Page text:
Friday, January 16, 2009


John Mortimer, the creator of Horace Rumpole, the British counterpart to the American Perry Mason, has died. He was 85.

I cobbled this together from Wikipedia:

Sir John Clifford Mortimer, CBE QC (21 April 1923 – 16 January 2009) was an English barrister, dramatist, screenwriter and author.

He developed his career as a playwright by rising early to write before attending court and his work in total includes over fifty books, plays, and scripts.

Mortimer is best remembered for creating a barrister named Horace Rumpole, whose speciality is defending those accused of crime in London's Old Bailey. Mortimer created Rumpole for 'Rumpole of the Bailey', a 1975 contribution to the BBCs 'Play For Today' anthology series.

Played with gusto by Leo McKern, the character proved popular, and was developed into a 'Rumpole of the Bailey' television series for Thames Television and a series of books (all written by Mortimer). In September/October 2003, BBC Radio 4 broadcast four new 45-minute Rumpole dramatizations by Mortimer starring Timothy West in the title role. He also dramatised many of the real-life cases of the barrister Edward Marshall-Hall in a radio series starring ex-'Doctor Who' star Tom Baker.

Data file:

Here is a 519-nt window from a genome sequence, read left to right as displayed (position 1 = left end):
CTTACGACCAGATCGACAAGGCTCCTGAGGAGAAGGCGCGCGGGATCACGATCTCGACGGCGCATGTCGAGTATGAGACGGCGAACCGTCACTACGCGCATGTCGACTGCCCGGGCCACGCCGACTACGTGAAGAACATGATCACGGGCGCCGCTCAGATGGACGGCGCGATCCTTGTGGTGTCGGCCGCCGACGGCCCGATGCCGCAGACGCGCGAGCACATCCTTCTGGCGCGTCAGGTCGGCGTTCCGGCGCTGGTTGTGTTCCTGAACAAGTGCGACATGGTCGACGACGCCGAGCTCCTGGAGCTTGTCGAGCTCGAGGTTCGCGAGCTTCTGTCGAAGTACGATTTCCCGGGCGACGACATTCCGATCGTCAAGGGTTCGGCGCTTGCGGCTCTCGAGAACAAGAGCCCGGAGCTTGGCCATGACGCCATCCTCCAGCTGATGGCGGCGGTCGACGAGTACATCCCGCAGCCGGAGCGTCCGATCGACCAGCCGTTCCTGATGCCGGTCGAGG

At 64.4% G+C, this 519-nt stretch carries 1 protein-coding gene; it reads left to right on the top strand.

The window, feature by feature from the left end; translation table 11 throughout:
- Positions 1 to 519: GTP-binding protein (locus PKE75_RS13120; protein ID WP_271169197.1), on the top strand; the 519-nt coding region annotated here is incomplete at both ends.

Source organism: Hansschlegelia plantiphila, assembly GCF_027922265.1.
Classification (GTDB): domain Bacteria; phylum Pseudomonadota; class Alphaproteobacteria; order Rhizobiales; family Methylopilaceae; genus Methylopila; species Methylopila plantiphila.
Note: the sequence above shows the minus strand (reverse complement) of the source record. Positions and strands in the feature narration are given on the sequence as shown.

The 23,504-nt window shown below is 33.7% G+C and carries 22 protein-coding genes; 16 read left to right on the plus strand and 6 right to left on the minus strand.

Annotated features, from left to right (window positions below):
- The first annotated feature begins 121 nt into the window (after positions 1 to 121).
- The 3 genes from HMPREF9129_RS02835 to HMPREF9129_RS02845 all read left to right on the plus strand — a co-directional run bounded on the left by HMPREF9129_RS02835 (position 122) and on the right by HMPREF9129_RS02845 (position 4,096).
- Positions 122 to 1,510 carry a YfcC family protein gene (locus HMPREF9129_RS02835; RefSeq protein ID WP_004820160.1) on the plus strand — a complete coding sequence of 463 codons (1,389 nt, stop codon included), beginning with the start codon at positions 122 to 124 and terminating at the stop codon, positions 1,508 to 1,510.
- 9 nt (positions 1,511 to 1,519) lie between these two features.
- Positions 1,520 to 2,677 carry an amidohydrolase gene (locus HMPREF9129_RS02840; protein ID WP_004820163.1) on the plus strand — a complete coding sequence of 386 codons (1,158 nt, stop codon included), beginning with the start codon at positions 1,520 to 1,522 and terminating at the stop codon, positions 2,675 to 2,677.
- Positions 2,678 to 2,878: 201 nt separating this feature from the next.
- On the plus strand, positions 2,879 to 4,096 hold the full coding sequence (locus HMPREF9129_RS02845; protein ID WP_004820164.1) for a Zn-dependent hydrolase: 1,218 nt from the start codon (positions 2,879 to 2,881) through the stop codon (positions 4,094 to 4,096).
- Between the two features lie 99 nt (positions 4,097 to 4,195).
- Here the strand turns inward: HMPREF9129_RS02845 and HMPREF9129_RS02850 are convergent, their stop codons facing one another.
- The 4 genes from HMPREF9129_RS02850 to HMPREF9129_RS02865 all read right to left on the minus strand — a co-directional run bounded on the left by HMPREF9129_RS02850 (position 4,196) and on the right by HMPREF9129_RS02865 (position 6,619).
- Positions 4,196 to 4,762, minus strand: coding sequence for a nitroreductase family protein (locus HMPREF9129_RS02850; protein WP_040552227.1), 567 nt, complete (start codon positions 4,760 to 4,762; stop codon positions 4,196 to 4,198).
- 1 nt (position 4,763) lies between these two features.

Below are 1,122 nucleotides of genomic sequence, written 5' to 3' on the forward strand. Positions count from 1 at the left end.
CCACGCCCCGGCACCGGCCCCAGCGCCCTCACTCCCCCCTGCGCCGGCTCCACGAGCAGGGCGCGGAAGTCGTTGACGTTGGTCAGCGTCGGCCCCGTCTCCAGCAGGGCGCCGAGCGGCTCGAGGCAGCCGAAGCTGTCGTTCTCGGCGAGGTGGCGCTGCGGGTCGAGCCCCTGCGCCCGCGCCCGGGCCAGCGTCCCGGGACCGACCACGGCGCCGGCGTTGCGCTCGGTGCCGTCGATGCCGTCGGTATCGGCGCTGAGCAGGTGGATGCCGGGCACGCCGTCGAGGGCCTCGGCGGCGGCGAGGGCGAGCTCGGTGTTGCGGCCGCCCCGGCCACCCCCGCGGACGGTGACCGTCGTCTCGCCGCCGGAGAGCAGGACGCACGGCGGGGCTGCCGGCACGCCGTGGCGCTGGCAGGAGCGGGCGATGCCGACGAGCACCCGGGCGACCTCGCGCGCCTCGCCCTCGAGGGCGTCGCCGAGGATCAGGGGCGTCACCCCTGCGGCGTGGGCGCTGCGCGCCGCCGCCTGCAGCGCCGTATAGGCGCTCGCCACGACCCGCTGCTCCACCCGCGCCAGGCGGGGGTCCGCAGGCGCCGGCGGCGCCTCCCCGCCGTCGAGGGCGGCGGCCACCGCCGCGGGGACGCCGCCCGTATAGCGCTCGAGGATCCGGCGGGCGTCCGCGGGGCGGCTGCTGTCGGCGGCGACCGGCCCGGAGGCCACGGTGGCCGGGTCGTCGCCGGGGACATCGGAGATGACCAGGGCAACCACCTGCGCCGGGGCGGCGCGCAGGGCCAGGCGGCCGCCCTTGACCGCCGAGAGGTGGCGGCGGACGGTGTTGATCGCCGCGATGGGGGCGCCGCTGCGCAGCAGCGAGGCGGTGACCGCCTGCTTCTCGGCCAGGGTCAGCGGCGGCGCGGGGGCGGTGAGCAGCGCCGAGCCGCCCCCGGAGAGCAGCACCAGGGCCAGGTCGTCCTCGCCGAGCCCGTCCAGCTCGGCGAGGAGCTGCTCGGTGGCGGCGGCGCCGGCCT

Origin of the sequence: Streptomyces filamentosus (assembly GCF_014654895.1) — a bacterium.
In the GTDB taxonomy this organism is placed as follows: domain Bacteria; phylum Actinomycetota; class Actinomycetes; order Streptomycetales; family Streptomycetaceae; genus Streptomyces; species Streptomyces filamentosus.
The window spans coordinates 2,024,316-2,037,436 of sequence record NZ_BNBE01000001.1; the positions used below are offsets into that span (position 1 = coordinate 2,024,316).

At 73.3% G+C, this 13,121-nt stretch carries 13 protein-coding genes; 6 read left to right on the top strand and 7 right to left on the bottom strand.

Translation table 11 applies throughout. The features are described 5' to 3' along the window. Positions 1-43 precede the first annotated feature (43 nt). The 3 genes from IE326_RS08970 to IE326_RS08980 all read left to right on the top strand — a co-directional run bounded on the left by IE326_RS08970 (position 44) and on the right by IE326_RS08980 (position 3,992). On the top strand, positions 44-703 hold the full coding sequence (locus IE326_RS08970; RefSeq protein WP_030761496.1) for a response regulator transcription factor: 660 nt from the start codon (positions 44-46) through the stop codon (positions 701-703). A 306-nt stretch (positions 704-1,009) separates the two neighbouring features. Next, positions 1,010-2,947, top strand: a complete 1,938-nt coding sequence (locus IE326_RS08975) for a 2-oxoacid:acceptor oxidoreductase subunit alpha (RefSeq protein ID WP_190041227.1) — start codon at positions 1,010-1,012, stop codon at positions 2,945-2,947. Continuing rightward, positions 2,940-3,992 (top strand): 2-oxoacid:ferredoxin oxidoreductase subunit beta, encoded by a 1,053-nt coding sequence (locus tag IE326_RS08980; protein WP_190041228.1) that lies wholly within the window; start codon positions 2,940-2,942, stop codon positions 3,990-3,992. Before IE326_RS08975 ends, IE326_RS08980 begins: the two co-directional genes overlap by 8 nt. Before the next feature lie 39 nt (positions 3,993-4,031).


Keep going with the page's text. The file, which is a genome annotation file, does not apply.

In 1986, his description of what he saw as Britain's descent into the viciousness of Thatcherism – "Paradise Postponed" – was televised.

Mortimer was credited with the adaptation of Evelyn Waugh's "Brideshead Revisited" for Granada Television in 1981. However, Graham Lord's biography, "John Mortimer: The Devil's Advocate", revealed in 2005 that none of Mortimer's submitted scripts had in fact been used and that the screenplay was actually written by the series producer and director.

Mortimer adapted John Fowles' "The Ebony Tower", starring Laurence Olivier for Granada in 1984. From 2004, Mortimer worked as a consultant for the politico-legal US comedy television show 'Boston Legal'.

As Red Skelton would say, "Good night, and may God bless......"

Toby O'B

1 comment:

Mercurie said...

It is hard to believe how many great people have died in the past week. I'm trying to remember a time when more have died and I can't. Patrick McGoohan. Ricardo Montalban. Sir John Mortimer. The giants are disappearing.